Here’s where the story really kicks off (as much as it ever does). As everyone searches for the bolt (who wouldn’t want to rule Olympus?) Percy comes to know his true origin, is taken into a camp for special kids (other demigods like himself), gathers a few troops and heads off to rescue his mother who has been kidnapped by Hades, the ruler of the underworld, a dude who also happens to be his uncle. Basically, there’s a whole lot going on including some digging through Greek mythology. To the film’s credit (likely due to screen writer Craig Titley who adapted Riordan’s book) the convoluted associations between characters and the mythology associated with them is peppered throughout the film quite well. The only problem is that with all of the supernatural stuff flying around, the film still manages to be pretty dull.

The action is yawn inducing, the effects good in places and laughably bad in others, the comedy occasionally works and falls flat in other places – it’s a bit of an uneven mess, one that’s heightened by the appearance of some amazingly talented actors. Makes you wonder what they were thinking when they agreed to some of these roles. From Kevin McKidd as Poseidon to Catherine Keener as Percy’s mother, there are a spattering of appearances from some heavyweights including Pierce Brosnan, Sean Bean, Melina Kanakaredes, Joe Pantoliano and Uma Thurman. When one appears, you can’t help but groan – yes, it’s that bad (with the exception of Sean Bean as Zeus who is just…well, awesome). As for the leads, Logan Lerman as Percy has a promising career ahead of him; he may not be great but neither is the material and he does show promise (along with a fair amount of screen presence) while Alexandra Daddario’s pretty face is likely to turn up again, hopefully in another role where girls kick ass.

Percy Jackson is a disappointment considering the amount of money thrown at it and the calibre of talent involved. It’s a bit of a slog at nearly two hours but you know what? It’s worth every penny for the awesomeness of seeing Hades and Persephone duke it out. Steve Coogan and Rosario Dawson are easily the highlight of the film and they steal the show in their short interlude. Someone should really think to cast them in The Life and Times of Hades and Persephone because they’re genius together. And seriously, is it even legal to look this amazing? And I’m not talking about Coogan.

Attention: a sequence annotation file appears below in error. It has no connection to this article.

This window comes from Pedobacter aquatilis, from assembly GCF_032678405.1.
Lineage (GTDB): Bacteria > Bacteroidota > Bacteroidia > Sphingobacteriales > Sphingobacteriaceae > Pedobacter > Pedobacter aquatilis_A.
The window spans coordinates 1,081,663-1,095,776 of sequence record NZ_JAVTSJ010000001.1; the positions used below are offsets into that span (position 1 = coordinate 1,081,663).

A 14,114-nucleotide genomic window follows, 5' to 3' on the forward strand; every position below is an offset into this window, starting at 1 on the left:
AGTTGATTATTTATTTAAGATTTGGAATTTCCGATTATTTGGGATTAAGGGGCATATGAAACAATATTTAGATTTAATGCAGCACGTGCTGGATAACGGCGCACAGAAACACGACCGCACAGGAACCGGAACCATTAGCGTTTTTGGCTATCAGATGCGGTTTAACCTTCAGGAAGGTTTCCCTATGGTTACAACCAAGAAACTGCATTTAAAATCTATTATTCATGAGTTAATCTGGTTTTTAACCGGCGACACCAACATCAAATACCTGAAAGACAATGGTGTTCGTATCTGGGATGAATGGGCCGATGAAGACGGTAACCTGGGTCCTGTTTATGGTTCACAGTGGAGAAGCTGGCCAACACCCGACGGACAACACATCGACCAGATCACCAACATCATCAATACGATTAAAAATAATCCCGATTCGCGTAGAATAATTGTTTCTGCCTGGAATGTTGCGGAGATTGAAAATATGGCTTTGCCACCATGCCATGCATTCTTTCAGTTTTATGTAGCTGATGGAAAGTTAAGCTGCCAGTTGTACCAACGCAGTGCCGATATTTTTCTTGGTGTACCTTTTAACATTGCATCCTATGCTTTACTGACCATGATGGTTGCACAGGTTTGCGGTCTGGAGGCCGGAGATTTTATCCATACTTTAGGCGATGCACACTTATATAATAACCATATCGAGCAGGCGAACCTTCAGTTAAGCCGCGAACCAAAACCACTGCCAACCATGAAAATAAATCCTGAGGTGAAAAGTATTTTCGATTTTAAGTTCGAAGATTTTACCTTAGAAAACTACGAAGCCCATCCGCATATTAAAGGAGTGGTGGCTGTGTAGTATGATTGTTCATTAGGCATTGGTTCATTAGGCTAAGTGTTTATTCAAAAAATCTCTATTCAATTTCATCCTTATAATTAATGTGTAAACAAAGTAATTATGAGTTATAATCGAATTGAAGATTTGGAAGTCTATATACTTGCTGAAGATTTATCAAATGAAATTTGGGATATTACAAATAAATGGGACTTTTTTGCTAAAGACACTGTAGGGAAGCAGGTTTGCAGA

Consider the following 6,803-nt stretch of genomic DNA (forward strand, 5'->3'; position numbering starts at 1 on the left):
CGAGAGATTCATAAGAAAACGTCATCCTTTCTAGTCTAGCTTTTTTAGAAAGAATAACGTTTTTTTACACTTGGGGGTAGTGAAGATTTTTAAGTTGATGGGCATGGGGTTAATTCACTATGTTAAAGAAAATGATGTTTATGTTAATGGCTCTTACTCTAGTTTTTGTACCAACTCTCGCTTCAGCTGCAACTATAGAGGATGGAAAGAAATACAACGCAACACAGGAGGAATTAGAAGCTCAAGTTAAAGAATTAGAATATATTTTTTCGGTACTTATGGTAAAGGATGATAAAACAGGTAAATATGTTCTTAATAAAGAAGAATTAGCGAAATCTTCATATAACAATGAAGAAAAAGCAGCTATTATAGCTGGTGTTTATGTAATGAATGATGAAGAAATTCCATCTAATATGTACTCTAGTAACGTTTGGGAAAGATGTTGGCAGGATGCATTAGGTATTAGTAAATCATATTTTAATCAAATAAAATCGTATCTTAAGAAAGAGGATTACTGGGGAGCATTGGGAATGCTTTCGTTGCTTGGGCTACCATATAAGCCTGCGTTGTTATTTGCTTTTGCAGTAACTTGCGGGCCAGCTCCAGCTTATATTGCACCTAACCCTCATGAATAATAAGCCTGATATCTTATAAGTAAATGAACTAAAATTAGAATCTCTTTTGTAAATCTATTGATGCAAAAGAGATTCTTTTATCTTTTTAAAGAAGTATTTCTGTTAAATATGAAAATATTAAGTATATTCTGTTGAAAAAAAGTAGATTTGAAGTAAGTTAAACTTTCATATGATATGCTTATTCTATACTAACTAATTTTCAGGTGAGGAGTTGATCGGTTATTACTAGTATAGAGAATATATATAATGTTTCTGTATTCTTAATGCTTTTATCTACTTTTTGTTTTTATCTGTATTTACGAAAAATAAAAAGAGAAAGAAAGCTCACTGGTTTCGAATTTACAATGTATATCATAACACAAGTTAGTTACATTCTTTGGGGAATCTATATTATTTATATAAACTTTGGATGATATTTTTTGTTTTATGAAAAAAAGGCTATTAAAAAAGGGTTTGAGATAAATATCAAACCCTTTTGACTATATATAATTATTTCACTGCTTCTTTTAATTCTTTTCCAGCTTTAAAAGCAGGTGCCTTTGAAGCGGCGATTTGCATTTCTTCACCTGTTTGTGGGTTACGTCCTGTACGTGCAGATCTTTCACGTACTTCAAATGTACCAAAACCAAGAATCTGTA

Steve Coogan and Rosario Dawson in Percy Jackson

Yeah, that’s what I thought.

Roman Polanski’s The Ghost Writer trailer

“You Cheeky Fuck!” Is spat out by Pierce Bronson in Roman Polanski’s latest film, The Ghost Writer, which is rumbling forward in post production to meet its Berlinale premiere despite Polanski’s recent arrest and detainment in Switzerland. From the look (and sound) of things, The Ghost Writer may have the over-the-top bombast of one of Polanski’s recent underrated gems, The Ninth Gate. Either that or the trailer folks have not the slightest clue what they are doing. A varied cast joining the foul-mouth former 007 includes Kim Cattrall, Ewan McGregor, Tom Wilkinson, Olivia Williams, Timothy Hutton and Eli Wallach. The Ghost Writer may or may not benefit from the recent (if that is the right word) controversy surrounding Polanski but the trailer (tucked under the seat) is not one that is going to win too many awards.

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First Trailer for Pattinson Romance Remember Me

RememberMeMovieStillSome credit needs to be given to the folks at Summit fore releasing this at the peak of Robsession. As the New Moon crew runs through the promotional ringer and RPattz and KStew are everywhere, they release the first full length trailer for Robert Pattinson’s newest film Remember Me.

Directed by TV regular and first time feature film director Allen Coulter, the film stars Pattinson and Emilie de Ravin (of Brink and “Lost” fame) as a young couple trying to keep their budding relationship strong amidst various family problems. The film also stars Chris Cooper (as Ravin’s over protective cop father) and Pierce Brosnan (as Pattinson’s uncaring father).

I haven’t been tracking the production that closely but am impressed that the studio managed to pump out a trailer so soon (the film isn’t scheduled to open until March 12, 2010) but what’s most impressive is that it actually looks promising. I’m not sure how well I guy Pattinson’s accent (I had a slight problem with it in the past) but the trailer suggests a promising drama. And no, not just because of the fangirls.

Trailer tucked under the seat.

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DeVito to Direct Ronan, Brosnan and Freeman

Saoirse RonanIt’s been a decade since Danny DeVito directed his last film for children. Matilda had a charming lead in Mara Wilson (a child actress whose career seems to have dried up) but the film wasn’t particularly good or memorable. DeVito seems to have improved over the last few years and it looks like he’s figured the time is at hand to return to children’s fare; this time hitting up tween market.

DeVito has adapted and signed on to direct Charlotte Doyle, based on a Newbery Honor book written by acclaimed American author Edward Irving Wortis (also known by his pen name of Avi). The novel is about Charlotte, a thirteen year old girl who makes a trans-Atlantic crossing from England to America in the 1832 and finds herself caught between a charismatic but ruthless captain and a mutinous crew. The project has attracted Oscar nominated Saoirse Ronan to the title role (this girl’s on fire! She has Death Defying Acts and the great looking City of Ember coming out this year), Pierce Brosnan as the captain and Morgan Freeman as the ship’s cook.

I’m not quite sure what to make of this. On the one hand, it’s a great cast but I’m not sure a film set on a ship in the 1830’s is going to manage enough material for a film. I haven’t read the novel so I could be way off but at the moment, I don’t see it. To make matters worse, I’m also not sure this is what tweens want to watch. Heck, “it” girl of the moment Abigail Breslin couldn’t sell a movie set in the 30’s how do these guys expect to sell this one set on a ship among a group of men? This may be dead before it even hits the water.